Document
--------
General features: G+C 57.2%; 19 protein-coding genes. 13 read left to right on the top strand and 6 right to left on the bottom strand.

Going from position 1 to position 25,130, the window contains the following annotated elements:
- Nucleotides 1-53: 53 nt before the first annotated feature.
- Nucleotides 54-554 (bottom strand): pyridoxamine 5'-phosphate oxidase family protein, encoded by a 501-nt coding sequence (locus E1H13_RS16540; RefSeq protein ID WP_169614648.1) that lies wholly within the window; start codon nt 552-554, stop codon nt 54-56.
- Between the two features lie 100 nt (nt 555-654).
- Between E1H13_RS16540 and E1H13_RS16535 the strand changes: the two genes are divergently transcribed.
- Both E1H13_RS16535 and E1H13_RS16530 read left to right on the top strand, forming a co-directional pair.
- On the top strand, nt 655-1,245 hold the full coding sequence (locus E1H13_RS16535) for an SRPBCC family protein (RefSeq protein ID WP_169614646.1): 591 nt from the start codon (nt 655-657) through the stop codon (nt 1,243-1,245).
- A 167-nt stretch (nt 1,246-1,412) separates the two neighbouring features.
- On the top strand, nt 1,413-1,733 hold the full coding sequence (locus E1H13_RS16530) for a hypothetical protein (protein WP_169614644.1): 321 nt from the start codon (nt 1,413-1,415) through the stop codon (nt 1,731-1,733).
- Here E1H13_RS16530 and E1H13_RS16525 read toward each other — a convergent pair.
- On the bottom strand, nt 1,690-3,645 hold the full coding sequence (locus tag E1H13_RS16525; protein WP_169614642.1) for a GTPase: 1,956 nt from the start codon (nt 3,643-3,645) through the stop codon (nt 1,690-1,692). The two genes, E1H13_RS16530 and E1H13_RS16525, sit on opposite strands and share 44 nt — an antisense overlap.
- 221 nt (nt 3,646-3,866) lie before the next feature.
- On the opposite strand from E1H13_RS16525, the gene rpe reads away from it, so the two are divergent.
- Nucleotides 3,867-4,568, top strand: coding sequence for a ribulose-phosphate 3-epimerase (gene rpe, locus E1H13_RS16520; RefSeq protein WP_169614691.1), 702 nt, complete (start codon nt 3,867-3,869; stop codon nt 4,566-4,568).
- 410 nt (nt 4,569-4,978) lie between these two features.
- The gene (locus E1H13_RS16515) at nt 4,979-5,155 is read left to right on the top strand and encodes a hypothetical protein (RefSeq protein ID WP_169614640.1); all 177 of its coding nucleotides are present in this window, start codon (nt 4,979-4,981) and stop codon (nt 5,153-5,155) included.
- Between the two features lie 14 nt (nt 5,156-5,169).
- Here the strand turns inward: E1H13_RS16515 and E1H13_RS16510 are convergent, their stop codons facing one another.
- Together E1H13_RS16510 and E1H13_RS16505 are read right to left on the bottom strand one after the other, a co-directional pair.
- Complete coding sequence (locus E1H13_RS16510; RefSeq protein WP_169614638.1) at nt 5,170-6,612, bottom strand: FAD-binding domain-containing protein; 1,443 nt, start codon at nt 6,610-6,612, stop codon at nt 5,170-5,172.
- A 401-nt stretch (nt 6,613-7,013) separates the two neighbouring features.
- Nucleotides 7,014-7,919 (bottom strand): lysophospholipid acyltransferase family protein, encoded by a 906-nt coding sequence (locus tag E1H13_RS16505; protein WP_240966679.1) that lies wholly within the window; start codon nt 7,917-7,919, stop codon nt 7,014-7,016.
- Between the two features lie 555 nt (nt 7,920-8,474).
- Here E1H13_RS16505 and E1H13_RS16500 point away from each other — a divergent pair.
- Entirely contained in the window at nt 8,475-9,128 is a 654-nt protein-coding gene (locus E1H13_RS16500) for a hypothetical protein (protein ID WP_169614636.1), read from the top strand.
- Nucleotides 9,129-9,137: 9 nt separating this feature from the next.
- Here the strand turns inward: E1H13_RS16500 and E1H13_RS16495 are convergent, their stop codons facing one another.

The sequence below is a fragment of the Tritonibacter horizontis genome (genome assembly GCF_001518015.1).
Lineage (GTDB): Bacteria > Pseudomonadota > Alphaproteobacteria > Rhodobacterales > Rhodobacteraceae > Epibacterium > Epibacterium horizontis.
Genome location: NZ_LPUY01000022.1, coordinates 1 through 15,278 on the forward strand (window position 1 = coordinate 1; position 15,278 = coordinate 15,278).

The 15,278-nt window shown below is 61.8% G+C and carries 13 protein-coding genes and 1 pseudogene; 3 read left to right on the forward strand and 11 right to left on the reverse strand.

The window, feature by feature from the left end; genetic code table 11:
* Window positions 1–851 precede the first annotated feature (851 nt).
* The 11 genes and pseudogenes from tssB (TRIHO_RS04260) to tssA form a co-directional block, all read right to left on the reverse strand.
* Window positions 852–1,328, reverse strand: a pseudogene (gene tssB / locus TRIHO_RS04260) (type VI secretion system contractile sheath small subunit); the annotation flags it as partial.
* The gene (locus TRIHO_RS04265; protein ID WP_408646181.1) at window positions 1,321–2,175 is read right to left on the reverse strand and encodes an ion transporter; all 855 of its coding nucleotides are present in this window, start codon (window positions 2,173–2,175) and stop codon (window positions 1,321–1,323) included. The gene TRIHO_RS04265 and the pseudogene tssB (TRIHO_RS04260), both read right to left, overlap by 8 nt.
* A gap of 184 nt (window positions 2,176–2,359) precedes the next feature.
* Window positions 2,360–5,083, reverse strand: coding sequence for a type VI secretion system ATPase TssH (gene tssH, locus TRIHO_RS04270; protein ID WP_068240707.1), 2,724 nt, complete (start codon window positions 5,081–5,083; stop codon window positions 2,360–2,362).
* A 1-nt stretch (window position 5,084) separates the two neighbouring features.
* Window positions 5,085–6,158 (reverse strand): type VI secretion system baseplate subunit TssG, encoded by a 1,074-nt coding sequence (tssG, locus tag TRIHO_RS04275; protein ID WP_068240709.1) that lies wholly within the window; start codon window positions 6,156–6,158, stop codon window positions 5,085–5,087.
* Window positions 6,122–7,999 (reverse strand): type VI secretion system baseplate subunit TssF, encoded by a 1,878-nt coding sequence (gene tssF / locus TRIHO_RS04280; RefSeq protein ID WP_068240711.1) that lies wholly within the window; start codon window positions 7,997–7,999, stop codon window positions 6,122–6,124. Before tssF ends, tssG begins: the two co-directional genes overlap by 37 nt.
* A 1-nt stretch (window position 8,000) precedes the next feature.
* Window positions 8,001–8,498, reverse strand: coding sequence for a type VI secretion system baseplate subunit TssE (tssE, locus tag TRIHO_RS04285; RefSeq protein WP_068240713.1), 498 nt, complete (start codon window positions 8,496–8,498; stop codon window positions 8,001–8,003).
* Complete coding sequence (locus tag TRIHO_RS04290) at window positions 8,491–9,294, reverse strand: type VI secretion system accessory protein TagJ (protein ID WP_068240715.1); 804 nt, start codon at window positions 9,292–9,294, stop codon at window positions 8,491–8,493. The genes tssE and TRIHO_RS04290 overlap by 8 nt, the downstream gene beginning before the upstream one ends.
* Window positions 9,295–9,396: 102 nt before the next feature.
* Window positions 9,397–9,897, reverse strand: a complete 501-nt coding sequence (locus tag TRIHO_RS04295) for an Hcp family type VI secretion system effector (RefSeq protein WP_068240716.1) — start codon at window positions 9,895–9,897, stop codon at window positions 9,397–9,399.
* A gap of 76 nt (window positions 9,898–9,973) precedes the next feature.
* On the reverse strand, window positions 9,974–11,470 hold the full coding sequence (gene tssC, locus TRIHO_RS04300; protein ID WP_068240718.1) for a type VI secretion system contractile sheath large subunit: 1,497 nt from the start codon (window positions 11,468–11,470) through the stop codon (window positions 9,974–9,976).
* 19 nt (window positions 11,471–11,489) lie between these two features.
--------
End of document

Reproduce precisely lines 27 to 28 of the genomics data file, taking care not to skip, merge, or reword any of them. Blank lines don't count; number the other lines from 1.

- Nucleotides 9,129-9,137: 9 nt separating this feature from the next.
- Here the strand turns inward: E1H13_RS16500 and E1H13_RS16495 are convergent, their stop codons facing one another.